HR 4686 UMI (HR 4686 Ursae Minoris). Eleven naked eye stars (defined as sixth magnitude or brighter, that is, brighter than 6.5) can be found in a six-degree-wide box centered on Polaris, which dominates the set, six in Ursa Minor (including HR 4686, the name from the Bright Star Catalogue), the rest in Cepheus. At sixth magnitude, HR 4686 is the third faintest (beaten out Lambda UMi and HR 286, the latter tucked up against Polaris).
pole Polaris (the jewel in a small semicircle of faint telescopic stars called the "Engagement Ring") is centered in a six-degree-wide field of view that shows a variety of other "polar stars." HR 4686 is just to the right of the top center edge. Lamdba Ursae Minoris is the reddish star up and to the right of Polaris, while Yildun (Delta UMi) is the brighter of the two stars at the upper right corner. Roughly between Lambda and Polaris lies the North Celestial Pole, around which they all seem to revolve.

See the full-resolution image and more on polar stars in the Polar Project.
The star's relative faintness comes from a combination of relatively low luminosity (for naked eye stars) and its goodly distance of 152 light years. This class F (F2) star almost reminds us of our own Sun. A hydrogen-fusing dwarf, HR 4686 shines with the light of 5.2 Suns from a surface of 7000 Kelvin, not much hotter than that of our own star, from which we derive a radius and mass both 1.5 times solar. But there the relative similarity ends. The slightly higher mass severely truncates the star's dwarf lifetime at 2.7 billion years, less than a third that of the Sun. With an age of 400 million years, "youthful" HR 4686 is still some 15 percent of the way to beginning its death process. The star is distinguished in pair of other ways. Spinning with a minimum equatorial velocity of 68 kilometers per second, 34 times faster than the Sun, its rotation period must be less than 1.1 days. (It is more massive than the divide at class F5 where stars begin to spin faster). It is also a relatively rare "Gamma Doradus star" that varies subtly with multiple periods (0.7 and 4.9 days known), such stars similar to, but just slightly less massive than, the more common Delta Scuti stars. The star's oddest claim to any kind of notoriety is its central position at the bend of the stem of a mostly telescopic "constellation" called "The English Rose," invented by the famed scientist Robert Hooke (1635- 1703),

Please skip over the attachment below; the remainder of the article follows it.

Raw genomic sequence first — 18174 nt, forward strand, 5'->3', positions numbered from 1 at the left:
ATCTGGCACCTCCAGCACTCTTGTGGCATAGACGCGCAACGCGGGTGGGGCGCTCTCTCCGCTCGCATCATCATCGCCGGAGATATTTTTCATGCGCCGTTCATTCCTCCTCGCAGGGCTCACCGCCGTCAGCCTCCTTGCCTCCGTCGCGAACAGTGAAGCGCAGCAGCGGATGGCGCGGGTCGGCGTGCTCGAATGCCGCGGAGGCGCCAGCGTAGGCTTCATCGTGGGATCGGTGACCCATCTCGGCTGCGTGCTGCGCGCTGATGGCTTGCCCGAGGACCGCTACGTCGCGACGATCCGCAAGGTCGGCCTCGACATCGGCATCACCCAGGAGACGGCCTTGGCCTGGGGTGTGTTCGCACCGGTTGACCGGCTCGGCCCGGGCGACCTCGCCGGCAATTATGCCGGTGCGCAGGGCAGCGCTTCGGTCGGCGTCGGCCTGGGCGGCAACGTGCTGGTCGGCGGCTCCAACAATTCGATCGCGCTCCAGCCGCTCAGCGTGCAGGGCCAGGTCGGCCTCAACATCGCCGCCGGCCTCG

English Rose HR 4686 is the bend in the stem of the English Rose, a "constellation" fully visible only through the telescope that was invented by Robert Hooke and presented in his "Discourse on Earthquakes." While the other stars are not visible in the above photo, the charming Rose can be seen down and just to the right of Polaris in the deep image of Ursa Minor. Can you find it?

Information and drawing from Martin Beech, "In Search of the English Rose, Robert Hooke's Lost Constellation," in the Journal of the Royal Astronomical Society of Canada, October 2004, p. 183.
a contemporary of Isaac Newton, thus showing that even the faintest of the sky's naked eye stars can carry their own charm.
Written by Jim Kaler. Return to STARS.